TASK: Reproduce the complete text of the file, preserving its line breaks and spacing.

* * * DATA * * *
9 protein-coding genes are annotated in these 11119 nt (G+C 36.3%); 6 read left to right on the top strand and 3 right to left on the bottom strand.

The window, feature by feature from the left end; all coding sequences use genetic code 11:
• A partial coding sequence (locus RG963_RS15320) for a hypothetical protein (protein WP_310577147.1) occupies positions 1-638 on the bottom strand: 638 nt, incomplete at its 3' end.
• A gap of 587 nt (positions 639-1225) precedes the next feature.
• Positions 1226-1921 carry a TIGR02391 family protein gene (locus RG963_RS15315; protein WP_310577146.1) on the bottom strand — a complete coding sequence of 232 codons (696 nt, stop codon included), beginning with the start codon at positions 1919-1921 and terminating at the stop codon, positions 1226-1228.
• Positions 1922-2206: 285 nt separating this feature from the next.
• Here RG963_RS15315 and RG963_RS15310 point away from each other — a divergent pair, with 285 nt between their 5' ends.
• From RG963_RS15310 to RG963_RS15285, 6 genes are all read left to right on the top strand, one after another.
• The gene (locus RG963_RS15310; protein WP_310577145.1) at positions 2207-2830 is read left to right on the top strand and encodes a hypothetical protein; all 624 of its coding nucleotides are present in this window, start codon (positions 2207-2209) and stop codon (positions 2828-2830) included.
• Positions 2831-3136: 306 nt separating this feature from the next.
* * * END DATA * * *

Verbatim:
9 protein-coding genes are annotated in these 11119 nt (G+C 36.3%); 6 read left to right on the top strand and 3 right to left on the bottom strand.

The window, feature by feature from the left end; all coding sequences use genetic code 11:
• A partial coding sequence (locus RG963_RS15320) for a hypothetical protein (protein WP_310577147.1) occupies positions 1-638 on the bottom strand: 638 nt, incomplete at its 3' end.
• A gap of 587 nt (positions 639-1225) precedes the next feature.
• Positions 1226-1921 carry a TIGR02391 family protein gene (locus RG963_RS15315; protein WP_310577146.1) on the bottom strand — a complete coding sequence of 232 codons (696 nt, stop codon included), beginning with the start codon at positions 1919-1921 and terminating at the stop codon, positions 1226-1228.
• Positions 1922-2206: 285 nt separating this feature from the next.
• Here RG963_RS15315 and RG963_RS15310 point away from each other — a divergent pair, with 285 nt between their 5' ends.
• From RG963_RS15310 to RG963_RS15285, 6 genes are all read left to right on the top strand, one after another.
• The gene (locus RG963_RS15310; protein WP_310577145.1) at positions 2207-2830 is read left to right on the top strand and encodes a hypothetical protein; all 624 of its coding nucleotides are present in this window, start codon (positions 2207-2209) and stop codon (positions 2828-2830) included.
• Positions 2831-3136: 306 nt separating this feature from the next.